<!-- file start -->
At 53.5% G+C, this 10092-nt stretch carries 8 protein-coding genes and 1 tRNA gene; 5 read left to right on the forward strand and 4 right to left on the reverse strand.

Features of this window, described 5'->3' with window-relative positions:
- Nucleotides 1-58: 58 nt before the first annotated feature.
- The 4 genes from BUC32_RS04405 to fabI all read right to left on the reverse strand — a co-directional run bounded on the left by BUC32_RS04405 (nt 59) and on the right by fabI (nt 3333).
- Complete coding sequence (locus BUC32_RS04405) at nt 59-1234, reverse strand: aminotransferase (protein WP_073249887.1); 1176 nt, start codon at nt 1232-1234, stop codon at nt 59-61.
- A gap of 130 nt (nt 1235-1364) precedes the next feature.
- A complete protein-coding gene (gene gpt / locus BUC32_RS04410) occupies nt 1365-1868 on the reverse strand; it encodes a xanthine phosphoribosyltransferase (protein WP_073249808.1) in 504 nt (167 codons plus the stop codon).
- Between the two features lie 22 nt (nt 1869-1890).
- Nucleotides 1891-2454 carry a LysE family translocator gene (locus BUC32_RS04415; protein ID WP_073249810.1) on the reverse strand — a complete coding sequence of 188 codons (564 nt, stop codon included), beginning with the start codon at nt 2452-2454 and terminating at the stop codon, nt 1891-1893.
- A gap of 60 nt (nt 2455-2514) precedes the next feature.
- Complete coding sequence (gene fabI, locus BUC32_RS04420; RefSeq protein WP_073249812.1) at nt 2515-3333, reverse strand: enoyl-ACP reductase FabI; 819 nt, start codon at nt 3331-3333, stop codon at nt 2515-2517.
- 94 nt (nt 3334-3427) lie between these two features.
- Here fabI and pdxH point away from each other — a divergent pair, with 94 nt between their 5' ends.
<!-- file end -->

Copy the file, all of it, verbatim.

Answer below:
At 53.5% G+C, this 10092-nt stretch carries 8 protein-coding genes and 1 tRNA gene; 5 read left to right on the forward strand and 4 right to left on the reverse strand.

Features of this window, described 5'->3' with window-relative positions:
- Nucleotides 1-58: 58 nt before the first annotated feature.
- The 4 genes from BUC32_RS04405 to fabI all read right to left on the reverse strand — a co-directional run bounded on the left by BUC32_RS04405 (nt 59) and on the right by fabI (nt 3333).
- Complete coding sequence (locus BUC32_RS04405) at nt 59-1234, reverse strand: aminotransferase (protein WP_073249887.1); 1176 nt, start codon at nt 1232-1234, stop codon at nt 59-61.
- A gap of 130 nt (nt 1235-1364) precedes the next feature.
- A complete protein-coding gene (gene gpt / locus BUC32_RS04410) occupies nt 1365-1868 on the reverse strand; it encodes a xanthine phosphoribosyltransferase (protein WP_073249808.1) in 504 nt (167 codons plus the stop codon).
- Between the two features lie 22 nt (nt 1869-1890).
- Nucleotides 1891-2454 carry a LysE family translocator gene (locus BUC32_RS04415; protein ID WP_073249810.1) on the reverse strand — a complete coding sequence of 188 codons (564 nt, stop codon included), beginning with the start codon at nt 2452-2454 and terminating at the stop codon, nt 1891-1893.
- A gap of 60 nt (nt 2455-2514) precedes the next feature.
- Complete coding sequence (gene fabI, locus BUC32_RS04420; RefSeq protein WP_073249812.1) at nt 2515-3333, reverse strand: enoyl-ACP reductase FabI; 819 nt, start codon at nt 3331-3333, stop codon at nt 2515-2517.
- 94 nt (nt 3334-3427) lie between these two features.
- Here fabI and pdxH point away from each other — a divergent pair, with 94 nt between their 5' ends.